Gossamer Days: Spiders, Humans and Their Threads

What happens when one making animal meets another From gun sights to sticky tunics, via acoustic lures, royal underwear and the mystery of the disappearing spider goats, Gossamer Days examines the strange, centuries long entanglement between humans and spiders.Artist and writer Eleanor Morgan has spent a decade working with spiders and their silk Her explorations sent heWhat happens when one making animal meets another From gun sights to sticky tunics, via acoustic lures, royal underwear and the mystery of the disappearing spider goats, Gossamer Days examines the strange, centuries long entanglement between humans and spiders.Artist and writer Eleanor Morgan has spent a decade working with spiders and their silk Her explorations sent her in search of the world s largest web weaving spiders, from South Carolina to a lock up garage in Sussex Weaving and drawing with spider silk led Morgan to research the lost history of Europe s attempts to create a spider silk weaving industry and to the ancient, ongoing, sacred use of spider webs in the South Pacific while legends of schoolgirls tempting spiders with their singing inspired her own attempt to serenade with a spider A personal, lively and far ranging book, Gossamer Days transforms the way we think about spiders and the wonders of their webs.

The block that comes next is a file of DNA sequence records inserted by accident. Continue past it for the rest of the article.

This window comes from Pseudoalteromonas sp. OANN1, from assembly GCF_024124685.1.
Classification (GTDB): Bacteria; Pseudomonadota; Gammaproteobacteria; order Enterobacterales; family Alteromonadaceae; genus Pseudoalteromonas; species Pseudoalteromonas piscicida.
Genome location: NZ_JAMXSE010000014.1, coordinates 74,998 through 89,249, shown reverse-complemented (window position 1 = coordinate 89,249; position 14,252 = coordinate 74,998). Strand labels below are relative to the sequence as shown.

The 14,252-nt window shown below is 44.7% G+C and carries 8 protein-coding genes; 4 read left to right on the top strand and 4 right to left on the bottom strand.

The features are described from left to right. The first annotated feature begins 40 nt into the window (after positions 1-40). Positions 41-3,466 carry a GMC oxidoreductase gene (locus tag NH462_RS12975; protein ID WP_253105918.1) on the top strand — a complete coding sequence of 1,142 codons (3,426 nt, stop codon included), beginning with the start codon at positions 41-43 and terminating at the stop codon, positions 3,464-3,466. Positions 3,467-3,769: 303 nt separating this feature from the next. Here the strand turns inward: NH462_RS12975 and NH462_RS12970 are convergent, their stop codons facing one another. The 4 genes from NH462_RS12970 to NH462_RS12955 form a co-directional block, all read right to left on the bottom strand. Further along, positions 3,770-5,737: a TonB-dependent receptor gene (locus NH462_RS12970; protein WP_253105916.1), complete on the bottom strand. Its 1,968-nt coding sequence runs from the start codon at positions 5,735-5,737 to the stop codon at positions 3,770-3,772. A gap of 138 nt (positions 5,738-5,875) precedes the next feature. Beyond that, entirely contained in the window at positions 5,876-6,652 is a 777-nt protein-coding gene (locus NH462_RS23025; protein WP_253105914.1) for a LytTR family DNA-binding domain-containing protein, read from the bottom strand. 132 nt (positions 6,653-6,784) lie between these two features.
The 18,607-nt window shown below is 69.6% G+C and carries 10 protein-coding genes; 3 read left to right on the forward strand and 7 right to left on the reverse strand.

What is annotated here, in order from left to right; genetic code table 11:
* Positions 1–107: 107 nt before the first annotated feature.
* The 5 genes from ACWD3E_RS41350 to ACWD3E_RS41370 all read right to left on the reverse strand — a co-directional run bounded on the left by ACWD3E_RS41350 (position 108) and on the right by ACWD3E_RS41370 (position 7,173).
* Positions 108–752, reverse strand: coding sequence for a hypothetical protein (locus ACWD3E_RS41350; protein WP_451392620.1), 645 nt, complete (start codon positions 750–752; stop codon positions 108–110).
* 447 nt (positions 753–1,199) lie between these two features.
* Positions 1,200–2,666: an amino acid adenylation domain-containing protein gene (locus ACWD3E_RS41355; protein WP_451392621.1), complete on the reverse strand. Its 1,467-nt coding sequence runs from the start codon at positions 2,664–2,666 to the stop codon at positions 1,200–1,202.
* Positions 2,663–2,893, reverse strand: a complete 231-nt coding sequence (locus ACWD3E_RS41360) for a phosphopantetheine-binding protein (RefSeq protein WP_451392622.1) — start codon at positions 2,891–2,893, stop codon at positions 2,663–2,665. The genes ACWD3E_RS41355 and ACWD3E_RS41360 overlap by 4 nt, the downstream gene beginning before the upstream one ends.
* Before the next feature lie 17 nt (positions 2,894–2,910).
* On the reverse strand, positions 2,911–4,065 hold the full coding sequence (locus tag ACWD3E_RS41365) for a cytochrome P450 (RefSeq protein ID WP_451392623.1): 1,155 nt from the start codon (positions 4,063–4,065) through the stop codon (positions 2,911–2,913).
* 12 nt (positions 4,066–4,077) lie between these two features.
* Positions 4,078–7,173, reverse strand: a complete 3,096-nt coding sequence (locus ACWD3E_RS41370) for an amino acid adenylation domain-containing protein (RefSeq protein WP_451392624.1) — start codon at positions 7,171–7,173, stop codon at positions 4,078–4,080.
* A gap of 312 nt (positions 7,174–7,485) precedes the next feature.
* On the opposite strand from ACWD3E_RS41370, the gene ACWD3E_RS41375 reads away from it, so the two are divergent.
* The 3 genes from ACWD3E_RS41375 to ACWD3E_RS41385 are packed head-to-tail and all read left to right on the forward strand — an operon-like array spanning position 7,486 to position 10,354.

Gossamer Days Spiders Humans and Their Threads What happens when one making animal meets another From gun sights to sticky tunics via acoustic lures royal underwear and the mystery of the disappearing spider goats Gossamer Days examines the str

  • Title: Gossamer Days: Spiders, Humans and Their Threads
  • Author: Eleanor Morgan
  • ISBN: 9781907222351
  • Page: 318
  • Format: Paperback
  • 1 thought on “Gossamer Days: Spiders, Humans and Their Threads”

    1. A thoughtful, contemplative investigation into making creatures - both the spider and the human. Anecdotally rich, filled with beautiful artwork and photography, and the author has a lovely turn of phrase for a non-fiction book. Will absolutely make me consider spiders (and their webs) in a different light, and I already quite liked them.

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